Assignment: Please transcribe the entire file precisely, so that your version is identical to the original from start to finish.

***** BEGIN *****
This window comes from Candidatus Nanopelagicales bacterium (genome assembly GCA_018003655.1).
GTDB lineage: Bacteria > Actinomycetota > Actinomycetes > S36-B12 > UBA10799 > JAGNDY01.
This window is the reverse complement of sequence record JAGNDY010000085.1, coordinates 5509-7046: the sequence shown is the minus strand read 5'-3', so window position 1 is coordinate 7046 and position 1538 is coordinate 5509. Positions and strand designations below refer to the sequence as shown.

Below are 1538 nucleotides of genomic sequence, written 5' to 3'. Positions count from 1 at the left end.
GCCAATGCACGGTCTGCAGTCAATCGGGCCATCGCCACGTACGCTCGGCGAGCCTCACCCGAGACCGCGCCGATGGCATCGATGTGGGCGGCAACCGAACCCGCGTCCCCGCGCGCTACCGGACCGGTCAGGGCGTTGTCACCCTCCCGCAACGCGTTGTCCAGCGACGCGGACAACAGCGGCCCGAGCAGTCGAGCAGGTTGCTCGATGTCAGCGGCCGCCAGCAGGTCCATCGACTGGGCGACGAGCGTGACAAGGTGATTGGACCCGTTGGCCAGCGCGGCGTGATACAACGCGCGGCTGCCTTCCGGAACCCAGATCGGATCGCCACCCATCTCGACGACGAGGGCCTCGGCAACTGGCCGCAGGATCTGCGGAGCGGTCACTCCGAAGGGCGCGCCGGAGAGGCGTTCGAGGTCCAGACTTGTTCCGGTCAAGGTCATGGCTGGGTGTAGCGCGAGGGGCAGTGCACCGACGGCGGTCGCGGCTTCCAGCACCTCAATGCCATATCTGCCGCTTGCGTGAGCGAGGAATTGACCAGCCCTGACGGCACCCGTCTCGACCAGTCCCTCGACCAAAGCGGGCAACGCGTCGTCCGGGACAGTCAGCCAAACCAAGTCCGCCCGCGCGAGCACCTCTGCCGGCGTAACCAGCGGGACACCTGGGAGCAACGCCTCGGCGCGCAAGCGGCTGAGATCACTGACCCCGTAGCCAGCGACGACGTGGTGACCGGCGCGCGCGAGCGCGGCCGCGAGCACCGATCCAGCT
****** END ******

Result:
This window comes from Candidatus Nanopelagicales bacterium (genome assembly GCA_018003655.1).
GTDB lineage: Bacteria > Actinomycetota > Actinomycetes > S36-B12 > UBA10799 > JAGNDY01.
This window is the reverse complement of sequence record JAGNDY010000085.1, coordinates 5509-7046: the sequence shown is the minus strand read 5'-3', so window position 1 is coordinate 7046 and position 1538 is coordinate 5509. Positions and strand designations below refer to the sequence as shown.

Below are 1538 nucleotides of genomic sequence, written 5' to 3'. Positions count from 1 at the left end.
GCCAATGCACGGTCTGCAGTCAATCGGGCCATCGCCACGTACGCTCGGCGAGCCTCACCCGAGACCGCGCCGATGGCATCGATGTGGGCGGCAACCGAACCCGCGTCCCCGCGCGCTACCGGACCGGTCAGGGCGTTGTCACCCTCCCGCAACGCGTTGTCCAGCGACGCGGACAACAGCGGCCCGAGCAGTCGAGCAGGTTGCTCGATGTCAGCGGCCGCCAGCAGGTCCATCGACTGGGCGACGAGCGTGACAAGGTGATTGGACCCGTTGGCCAGCGCGGCGTGATACAACGCGCGGCTGCCTTCCGGAACCCAGATCGGATCGCCACCCATCTCGACGACGAGGGCCTCGGCAACTGGCCGCAGGATCTGCGGAGCGGTCACTCCGAAGGGCGCGCCGGAGAGGCGTTCGAGGTCCAGACTTGTTCCGGTCAAGGTCATGGCTGGGTGTAGCGCGAGGGGCAGTGCACCGACGGCGGTCGCGGCTTCCAGCACCTCAATGCCATATCTGCCGCTTGCGTGAGCGAGGAATTGACCAGCCCTGACGGCACCCGTCTCGACCAGTCCCTCGACCAAAGCGGGCAACGCGTCGTCCGGGACAGTCAGCCAAACCAAGTCCGCCCGCGCGAGCACCTCTGCCGGCGTAACCAGCGGGACACCTGGGAGCAACGCCTCGGCGCGCAAGCGGCTGAGATCACTGACCCCGTAGCCAGCGACGACGTGGTGACCGGCGCGCGCGAGCGCGGCCGCGAGCACCGATCCAGCT